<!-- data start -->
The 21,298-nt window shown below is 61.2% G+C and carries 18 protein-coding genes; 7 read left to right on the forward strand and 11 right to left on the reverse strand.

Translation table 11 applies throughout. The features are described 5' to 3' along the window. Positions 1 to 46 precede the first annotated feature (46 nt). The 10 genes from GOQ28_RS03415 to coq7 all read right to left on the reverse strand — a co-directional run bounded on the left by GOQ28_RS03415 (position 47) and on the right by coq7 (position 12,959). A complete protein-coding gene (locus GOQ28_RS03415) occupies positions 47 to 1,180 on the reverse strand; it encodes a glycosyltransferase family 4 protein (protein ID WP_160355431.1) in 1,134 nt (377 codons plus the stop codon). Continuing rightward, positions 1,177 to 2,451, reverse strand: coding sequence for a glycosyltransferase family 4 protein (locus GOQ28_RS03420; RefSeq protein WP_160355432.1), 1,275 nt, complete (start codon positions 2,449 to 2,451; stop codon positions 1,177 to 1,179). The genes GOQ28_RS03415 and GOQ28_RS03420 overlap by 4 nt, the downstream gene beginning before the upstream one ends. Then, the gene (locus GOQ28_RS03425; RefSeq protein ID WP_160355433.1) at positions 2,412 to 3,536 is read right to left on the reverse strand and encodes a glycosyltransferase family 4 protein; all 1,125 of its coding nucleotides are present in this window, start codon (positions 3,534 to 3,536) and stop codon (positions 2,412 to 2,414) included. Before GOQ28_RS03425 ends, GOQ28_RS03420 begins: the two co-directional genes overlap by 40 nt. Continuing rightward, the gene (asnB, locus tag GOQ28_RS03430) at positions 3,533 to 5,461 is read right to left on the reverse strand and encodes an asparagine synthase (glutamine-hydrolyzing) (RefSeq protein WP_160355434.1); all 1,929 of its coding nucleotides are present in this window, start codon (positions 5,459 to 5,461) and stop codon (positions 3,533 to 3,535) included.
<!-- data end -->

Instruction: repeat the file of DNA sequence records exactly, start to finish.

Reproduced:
The 21,298-nt window shown below is 61.2% G+C and carries 18 protein-coding genes; 7 read left to right on the forward strand and 11 right to left on the reverse strand.

Translation table 11 applies throughout. The features are described 5' to 3' along the window. Positions 1 to 46 precede the first annotated feature (46 nt). The 10 genes from GOQ28_RS03415 to coq7 all read right to left on the reverse strand — a co-directional run bounded on the left by GOQ28_RS03415 (position 47) and on the right by coq7 (position 12,959). A complete protein-coding gene (locus GOQ28_RS03415) occupies positions 47 to 1,180 on the reverse strand; it encodes a glycosyltransferase family 4 protein (protein ID WP_160355431.1) in 1,134 nt (377 codons plus the stop codon). Continuing rightward, positions 1,177 to 2,451, reverse strand: coding sequence for a glycosyltransferase family 4 protein (locus GOQ28_RS03420; RefSeq protein WP_160355432.1), 1,275 nt, complete (start codon positions 2,449 to 2,451; stop codon positions 1,177 to 1,179). The genes GOQ28_RS03415 and GOQ28_RS03420 overlap by 4 nt, the downstream gene beginning before the upstream one ends. Then, the gene (locus GOQ28_RS03425; RefSeq protein ID WP_160355433.1) at positions 2,412 to 3,536 is read right to left on the reverse strand and encodes a glycosyltransferase family 4 protein; all 1,125 of its coding nucleotides are present in this window, start codon (positions 3,534 to 3,536) and stop codon (positions 2,412 to 2,414) included. Before GOQ28_RS03425 ends, GOQ28_RS03420 begins: the two co-directional genes overlap by 40 nt. Continuing rightward, the gene (asnB, locus tag GOQ28_RS03430) at positions 3,533 to 5,461 is read right to left on the reverse strand and encodes an asparagine synthase (glutamine-hydrolyzing) (RefSeq protein WP_160355434.1); all 1,929 of its coding nucleotides are present in this window, start codon (positions 5,459 to 5,461) and stop codon (positions 3,533 to 3,535) included.